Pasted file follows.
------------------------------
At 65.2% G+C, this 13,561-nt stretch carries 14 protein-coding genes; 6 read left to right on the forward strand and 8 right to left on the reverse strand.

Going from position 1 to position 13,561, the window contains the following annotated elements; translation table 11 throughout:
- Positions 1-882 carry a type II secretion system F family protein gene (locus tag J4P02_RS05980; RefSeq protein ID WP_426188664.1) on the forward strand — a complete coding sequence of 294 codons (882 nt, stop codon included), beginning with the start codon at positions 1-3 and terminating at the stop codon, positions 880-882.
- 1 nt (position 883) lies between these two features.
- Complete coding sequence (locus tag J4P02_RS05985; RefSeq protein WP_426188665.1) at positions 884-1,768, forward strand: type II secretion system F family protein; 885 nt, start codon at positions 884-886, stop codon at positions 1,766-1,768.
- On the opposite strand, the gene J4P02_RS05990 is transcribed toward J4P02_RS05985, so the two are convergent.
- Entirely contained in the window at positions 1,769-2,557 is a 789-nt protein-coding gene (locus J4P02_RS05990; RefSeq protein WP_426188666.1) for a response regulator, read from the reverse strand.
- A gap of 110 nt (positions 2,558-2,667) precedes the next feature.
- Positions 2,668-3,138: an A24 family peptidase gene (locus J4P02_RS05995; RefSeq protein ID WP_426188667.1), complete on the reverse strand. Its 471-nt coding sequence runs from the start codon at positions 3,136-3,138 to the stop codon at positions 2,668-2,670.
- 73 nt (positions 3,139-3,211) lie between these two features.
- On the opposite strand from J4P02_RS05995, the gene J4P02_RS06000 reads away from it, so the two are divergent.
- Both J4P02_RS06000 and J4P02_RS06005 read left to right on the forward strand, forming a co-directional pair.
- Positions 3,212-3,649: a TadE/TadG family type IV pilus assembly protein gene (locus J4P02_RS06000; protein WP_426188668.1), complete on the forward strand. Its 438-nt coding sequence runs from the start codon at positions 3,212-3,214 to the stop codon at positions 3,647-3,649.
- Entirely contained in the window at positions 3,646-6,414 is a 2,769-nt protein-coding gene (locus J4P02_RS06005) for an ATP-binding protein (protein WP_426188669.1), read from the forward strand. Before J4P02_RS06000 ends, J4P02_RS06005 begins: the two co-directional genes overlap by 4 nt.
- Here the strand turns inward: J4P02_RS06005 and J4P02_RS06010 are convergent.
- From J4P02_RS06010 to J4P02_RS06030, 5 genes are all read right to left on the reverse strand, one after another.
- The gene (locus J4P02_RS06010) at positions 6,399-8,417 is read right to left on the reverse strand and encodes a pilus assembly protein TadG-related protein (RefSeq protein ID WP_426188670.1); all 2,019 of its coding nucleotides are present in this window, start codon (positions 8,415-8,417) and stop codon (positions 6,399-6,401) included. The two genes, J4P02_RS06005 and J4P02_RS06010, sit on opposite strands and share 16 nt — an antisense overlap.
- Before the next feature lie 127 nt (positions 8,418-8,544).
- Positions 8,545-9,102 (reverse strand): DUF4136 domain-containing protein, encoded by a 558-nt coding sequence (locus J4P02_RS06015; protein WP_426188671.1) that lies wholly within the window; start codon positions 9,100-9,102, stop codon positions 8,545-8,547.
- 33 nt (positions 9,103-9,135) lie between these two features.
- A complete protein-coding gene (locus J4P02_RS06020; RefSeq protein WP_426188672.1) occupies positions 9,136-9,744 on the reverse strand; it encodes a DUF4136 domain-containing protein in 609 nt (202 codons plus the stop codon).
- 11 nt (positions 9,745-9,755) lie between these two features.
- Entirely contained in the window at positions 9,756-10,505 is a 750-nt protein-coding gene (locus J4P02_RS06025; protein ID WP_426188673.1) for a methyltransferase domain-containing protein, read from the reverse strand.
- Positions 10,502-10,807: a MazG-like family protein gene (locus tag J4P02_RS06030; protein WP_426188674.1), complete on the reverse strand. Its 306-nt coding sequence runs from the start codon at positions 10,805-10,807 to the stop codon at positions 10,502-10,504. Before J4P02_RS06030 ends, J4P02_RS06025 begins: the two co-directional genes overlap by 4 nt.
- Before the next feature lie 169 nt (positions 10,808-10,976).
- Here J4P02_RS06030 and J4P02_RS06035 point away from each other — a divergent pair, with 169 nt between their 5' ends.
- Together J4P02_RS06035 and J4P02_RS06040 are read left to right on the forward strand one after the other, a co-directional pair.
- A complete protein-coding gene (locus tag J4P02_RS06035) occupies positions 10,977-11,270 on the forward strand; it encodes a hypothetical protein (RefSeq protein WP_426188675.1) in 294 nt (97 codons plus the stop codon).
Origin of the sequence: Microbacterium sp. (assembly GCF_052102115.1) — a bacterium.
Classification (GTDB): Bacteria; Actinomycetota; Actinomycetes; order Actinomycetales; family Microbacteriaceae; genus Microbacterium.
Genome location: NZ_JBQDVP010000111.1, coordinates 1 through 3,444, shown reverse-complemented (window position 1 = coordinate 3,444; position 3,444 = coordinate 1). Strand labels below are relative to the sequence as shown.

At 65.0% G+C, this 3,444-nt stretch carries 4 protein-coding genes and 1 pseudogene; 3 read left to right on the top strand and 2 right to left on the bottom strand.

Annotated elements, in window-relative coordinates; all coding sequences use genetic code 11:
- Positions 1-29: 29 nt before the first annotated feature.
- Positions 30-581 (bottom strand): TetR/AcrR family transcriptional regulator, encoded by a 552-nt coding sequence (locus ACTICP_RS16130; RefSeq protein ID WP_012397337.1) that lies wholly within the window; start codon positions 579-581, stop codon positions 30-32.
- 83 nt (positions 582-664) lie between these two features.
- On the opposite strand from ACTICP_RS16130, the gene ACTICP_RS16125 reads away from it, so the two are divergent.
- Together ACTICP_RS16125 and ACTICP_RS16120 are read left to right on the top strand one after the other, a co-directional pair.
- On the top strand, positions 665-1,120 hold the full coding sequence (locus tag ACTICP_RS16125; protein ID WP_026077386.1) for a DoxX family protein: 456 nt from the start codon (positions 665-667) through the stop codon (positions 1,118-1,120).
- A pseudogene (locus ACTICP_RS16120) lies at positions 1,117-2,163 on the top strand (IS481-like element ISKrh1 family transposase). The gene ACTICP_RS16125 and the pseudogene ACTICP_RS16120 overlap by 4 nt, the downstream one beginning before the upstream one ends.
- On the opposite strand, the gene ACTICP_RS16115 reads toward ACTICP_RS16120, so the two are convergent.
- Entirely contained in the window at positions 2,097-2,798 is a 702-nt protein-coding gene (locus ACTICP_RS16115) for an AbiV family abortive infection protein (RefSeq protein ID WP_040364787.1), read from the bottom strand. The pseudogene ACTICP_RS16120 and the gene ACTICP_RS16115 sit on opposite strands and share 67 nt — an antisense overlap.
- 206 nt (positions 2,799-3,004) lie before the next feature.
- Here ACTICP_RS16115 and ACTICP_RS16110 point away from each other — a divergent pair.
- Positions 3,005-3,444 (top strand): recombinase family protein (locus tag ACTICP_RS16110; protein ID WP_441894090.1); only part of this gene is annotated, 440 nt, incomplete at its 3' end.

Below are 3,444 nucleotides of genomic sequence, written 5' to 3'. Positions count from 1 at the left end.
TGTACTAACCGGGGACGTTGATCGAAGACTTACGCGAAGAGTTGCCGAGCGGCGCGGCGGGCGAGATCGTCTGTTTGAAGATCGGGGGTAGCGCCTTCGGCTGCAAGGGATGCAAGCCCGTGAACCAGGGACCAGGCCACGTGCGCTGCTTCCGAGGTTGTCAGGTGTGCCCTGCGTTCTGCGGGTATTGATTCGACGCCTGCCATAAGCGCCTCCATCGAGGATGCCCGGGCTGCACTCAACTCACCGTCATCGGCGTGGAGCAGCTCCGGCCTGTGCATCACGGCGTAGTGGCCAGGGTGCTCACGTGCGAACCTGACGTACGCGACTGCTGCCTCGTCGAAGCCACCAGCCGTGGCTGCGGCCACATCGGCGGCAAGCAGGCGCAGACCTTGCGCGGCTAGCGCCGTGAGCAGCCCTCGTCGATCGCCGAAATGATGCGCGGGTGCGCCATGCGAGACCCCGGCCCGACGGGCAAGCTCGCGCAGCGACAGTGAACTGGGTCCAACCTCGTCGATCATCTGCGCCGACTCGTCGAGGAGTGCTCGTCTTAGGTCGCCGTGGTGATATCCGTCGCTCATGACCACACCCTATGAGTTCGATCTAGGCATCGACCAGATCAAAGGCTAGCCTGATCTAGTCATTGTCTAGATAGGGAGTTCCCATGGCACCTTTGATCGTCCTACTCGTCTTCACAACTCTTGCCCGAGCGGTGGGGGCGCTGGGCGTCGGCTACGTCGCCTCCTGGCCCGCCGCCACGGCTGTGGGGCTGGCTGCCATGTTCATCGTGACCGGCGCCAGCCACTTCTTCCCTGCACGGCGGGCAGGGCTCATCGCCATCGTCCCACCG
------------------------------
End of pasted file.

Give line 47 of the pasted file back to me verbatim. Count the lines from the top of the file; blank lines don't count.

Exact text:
TGTACTAACCGGGGACGTTGATCGAAGACTTACGCGAAGAGTTGCCGAGCGGCGCGGCGGGCGAGATCGTCTGTTTGAAGATCGGGGGTAGCGCCTTCGGCTGCAAGGGATGCAAGCCCGTGAACCAGGGACCAGGCCACGTGCGCTGCTTCCGAGGTTGTCAGGTGTGCCCTGCGTTCTGCGGGTATTGATTCGACGCCTGCCATAAGCGCCTCCATCGAGGATGCCCGGGCTGCACTCAACTCACCGTCATCGGCGTGGAGCAGCTCCGGCCTGTGCATCACGGCGTAGTGGCCAGGGTGCTCACGTGCGAACCTGACGTACGCGACTGCTGCCTCGTCGAAGCCACCAGCCGTGGCTGCGGCCACATCGGCGGCAAGCAGGCGCAGACCTTGCGCGGCTAGCGCCGTGAGCAGCCCTCGTCGATCGCCGAAATGATGCGCGGGTGCGCCATGCGAGACCCCGGCCCGACGGGCAAGCTCGCGCAGCGACAGTGAACTGGGTCCAACCTCGTCGATCATCTGCGCCGACTCGTCGAGGAGTGCTCGTCTTAGGTCGCCGTGGTGATATCCGTCGCTCATGACCACACCCTATGAGTTCGATCTAGGCATCGACCAGATCAAAGGCTAGCCTGATCTAGTCATTGTCTAGATAGGGAGTTCCCATGGCACCTTTGATCGTCCTACTCGTCTTCACAACTCTTGCCCGAGCGGTGGGGGCGCTGGGCGTCGGCTACGTCGCCTCCTGGCCCGCCGCCACGGCTGTGGGGCTGGCTGCCATGTTCATCGTGACCGGCGCCAGCCACTTCTTCCCTGCACGGCGGGCAGGGCTCATCGCCATCGTCCCACCG